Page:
You are hereMSNBC: W. Va. mine blast: Coal firm had worst safety record

MSNBC: W. Va. mine blast: Coal firm had worst safety record


Far from ‘average’: No company had more miner deaths from 2000 to 2009 than Massey Energy, investigation shows

November 23, 2010- Despite its claims that its safety record was “average,” no U.S. coal company had a worse fatality record than Massey Energy Co., even before an explosion at its Upper Big Branch mine in West Virginia killed 29 on April 5, according to an analysis by the Investigative Reporting Workshop at American University.

Massey, the largest coal company in central Appalachia, has come under heightened scrutiny in the six months since the disaster, the deadliest mining accident in nearly 40 years. But the company’s claims that it had a typical fatality rate before the accident had not been fully examined prior to the investigation, in part because the federal Mine Safety and Health Administration does not regularly list in fatality reports the companies that control the mines.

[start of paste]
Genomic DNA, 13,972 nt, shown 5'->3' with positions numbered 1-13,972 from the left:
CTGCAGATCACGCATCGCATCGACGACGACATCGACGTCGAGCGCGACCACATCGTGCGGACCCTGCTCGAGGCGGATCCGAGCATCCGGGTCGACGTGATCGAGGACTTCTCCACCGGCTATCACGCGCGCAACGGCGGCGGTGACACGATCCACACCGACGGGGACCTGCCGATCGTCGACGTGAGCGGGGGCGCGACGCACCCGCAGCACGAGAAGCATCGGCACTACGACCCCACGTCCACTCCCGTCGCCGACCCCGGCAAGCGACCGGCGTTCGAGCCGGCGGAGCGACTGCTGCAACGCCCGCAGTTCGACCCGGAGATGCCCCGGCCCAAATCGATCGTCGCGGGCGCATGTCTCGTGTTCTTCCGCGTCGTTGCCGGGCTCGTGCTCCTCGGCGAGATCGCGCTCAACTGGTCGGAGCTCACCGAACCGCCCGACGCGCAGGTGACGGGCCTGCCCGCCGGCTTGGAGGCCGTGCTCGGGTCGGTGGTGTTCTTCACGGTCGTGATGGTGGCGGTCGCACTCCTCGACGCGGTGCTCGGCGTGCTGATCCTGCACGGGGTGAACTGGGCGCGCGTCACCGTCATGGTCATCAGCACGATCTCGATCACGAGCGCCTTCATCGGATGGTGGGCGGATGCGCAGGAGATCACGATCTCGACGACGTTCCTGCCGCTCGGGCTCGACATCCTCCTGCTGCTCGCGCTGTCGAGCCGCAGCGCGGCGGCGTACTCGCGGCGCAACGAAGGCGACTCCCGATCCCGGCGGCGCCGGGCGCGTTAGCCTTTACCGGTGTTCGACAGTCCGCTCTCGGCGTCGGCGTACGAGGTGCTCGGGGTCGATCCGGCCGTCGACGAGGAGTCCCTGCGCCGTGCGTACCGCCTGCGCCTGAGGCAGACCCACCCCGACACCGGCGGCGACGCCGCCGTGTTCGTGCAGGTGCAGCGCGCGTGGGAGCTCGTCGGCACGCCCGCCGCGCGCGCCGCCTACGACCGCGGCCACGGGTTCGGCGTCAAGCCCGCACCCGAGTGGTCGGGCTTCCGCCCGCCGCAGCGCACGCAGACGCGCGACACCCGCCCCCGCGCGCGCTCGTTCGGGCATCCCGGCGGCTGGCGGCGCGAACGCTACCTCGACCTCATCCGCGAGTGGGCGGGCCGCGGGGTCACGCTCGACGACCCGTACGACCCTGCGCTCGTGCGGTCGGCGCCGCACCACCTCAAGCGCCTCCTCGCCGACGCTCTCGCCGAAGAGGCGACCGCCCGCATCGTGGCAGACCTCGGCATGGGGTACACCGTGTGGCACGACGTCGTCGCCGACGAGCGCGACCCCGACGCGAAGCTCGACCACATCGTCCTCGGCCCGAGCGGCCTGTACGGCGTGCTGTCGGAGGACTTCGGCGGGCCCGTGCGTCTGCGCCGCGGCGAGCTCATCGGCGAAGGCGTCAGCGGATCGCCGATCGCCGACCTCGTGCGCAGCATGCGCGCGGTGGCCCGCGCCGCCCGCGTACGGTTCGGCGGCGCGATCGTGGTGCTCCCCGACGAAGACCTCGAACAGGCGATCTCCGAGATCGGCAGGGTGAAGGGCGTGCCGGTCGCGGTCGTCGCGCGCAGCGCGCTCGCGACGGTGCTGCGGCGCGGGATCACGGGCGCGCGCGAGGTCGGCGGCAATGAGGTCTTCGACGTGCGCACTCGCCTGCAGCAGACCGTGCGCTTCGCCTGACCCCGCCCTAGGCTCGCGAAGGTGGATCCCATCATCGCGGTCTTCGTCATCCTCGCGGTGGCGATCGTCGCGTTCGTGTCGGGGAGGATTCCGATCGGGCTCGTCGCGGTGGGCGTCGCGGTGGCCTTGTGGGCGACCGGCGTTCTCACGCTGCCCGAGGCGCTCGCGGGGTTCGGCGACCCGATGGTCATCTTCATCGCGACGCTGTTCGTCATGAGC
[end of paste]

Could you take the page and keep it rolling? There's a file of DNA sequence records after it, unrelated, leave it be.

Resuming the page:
The government has a policy for listing smaller companies that oversee everyday operations at mines, so-called “operators.” But controlling companies such as Massey — defined by the government as companies “controlling the coal, particularly the sale of the coal” — are not typically named, although controllers often set safety standards and claim credit when awards are given for good safety histories.

The Workshop analyzed government data that it requested from the mine safety agency, and found that no company other than Massey was responsible for more miner deaths from 2000 to 2009, even though Massey was only the sixth-largest coal producer in the United States last year, according to government statistics. Both Massey and CONSOL Energy Inc. had 23 fatalities during those 10 years. But CONSOL produced more coal, giving Massey a much poorer ratio of deaths-to-production.

Including this year’s fatalities, 54 workers have been killed at Massey mines since 2000, dozens more than those of any other company. The total includes the 23 before the accident, 29 from the explosion and two since.

FULL STORY HERE:

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